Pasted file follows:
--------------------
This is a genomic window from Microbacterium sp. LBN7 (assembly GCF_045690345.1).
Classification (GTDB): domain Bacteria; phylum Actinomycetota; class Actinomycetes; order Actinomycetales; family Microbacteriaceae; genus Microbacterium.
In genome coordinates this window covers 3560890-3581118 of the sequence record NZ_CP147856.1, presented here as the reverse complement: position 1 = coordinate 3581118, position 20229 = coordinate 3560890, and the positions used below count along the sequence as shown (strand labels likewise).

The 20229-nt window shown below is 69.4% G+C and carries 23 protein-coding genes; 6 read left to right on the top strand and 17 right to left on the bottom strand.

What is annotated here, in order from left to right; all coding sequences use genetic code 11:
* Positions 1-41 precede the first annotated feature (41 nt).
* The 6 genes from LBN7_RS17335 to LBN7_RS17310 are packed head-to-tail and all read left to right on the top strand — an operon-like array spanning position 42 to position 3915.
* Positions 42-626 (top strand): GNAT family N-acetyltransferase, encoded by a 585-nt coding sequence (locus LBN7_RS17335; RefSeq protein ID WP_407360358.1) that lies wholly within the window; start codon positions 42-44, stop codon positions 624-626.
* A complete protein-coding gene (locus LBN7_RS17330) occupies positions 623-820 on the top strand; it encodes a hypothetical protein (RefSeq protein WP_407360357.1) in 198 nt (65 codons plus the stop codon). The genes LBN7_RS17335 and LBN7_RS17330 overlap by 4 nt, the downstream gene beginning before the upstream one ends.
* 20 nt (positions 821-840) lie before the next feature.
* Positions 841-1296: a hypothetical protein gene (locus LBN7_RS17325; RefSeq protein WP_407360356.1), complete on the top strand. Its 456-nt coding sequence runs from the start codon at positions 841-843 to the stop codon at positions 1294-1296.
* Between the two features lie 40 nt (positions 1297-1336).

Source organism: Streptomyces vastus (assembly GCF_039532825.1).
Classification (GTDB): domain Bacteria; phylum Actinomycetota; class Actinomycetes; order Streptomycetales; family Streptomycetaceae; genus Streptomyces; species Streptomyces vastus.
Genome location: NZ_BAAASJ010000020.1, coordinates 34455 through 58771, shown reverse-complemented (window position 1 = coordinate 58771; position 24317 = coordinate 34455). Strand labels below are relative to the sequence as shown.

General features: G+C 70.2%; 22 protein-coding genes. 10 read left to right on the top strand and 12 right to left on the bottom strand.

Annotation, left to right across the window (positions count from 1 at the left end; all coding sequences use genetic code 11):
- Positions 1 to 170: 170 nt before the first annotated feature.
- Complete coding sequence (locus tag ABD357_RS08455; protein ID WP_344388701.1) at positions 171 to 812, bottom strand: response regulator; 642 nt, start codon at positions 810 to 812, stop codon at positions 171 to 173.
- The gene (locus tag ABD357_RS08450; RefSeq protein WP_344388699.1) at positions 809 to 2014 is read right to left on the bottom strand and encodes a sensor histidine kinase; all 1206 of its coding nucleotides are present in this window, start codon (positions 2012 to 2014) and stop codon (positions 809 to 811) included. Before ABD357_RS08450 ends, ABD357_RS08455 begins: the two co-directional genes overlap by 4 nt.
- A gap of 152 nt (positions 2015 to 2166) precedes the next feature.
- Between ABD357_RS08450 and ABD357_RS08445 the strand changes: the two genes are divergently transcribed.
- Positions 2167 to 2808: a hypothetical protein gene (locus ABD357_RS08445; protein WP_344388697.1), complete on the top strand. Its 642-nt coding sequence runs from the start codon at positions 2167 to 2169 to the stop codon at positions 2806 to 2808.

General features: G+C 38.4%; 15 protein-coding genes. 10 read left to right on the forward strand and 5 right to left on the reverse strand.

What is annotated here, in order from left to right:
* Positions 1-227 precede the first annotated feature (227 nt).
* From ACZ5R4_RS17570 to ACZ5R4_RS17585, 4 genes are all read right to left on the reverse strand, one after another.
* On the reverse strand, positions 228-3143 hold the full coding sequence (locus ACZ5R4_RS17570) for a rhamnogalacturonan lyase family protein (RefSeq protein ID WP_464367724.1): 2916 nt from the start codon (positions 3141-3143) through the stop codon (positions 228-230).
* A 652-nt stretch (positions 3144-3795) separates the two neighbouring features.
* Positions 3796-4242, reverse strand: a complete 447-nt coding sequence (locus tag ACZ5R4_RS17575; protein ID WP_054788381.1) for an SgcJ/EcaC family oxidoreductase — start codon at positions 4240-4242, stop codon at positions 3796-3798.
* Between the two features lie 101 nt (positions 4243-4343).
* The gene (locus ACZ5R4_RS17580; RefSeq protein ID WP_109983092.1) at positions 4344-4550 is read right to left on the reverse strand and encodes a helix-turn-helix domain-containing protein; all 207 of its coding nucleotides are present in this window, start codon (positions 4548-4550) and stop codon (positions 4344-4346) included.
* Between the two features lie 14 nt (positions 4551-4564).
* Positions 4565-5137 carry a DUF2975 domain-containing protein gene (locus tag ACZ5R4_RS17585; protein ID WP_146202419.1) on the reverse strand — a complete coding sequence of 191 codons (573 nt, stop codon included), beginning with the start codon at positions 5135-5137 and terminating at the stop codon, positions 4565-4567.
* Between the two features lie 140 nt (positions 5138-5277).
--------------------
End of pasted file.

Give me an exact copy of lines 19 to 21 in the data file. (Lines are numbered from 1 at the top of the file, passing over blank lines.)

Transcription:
- Complete coding sequence (locus tag ABD357_RS08455; protein ID WP_344388701.1) at positions 171 to 812, bottom strand: response regulator; 642 nt, start codon at positions 810 to 812, stop codon at positions 171 to 173.
- The gene (locus tag ABD357_RS08450; RefSeq protein WP_344388699.1) at positions 809 to 2014 is read right to left on the bottom strand and encodes a sensor histidine kinase; all 1206 of its coding nucleotides are present in this window, start codon (positions 2012 to 2014) and stop codon (positions 809 to 811) included. Before ABD357_RS08450 ends, ABD357_RS08455 begins: the two co-directional genes overlap by 4 nt.
- A gap of 152 nt (positions 2015 to 2166) precedes the next feature.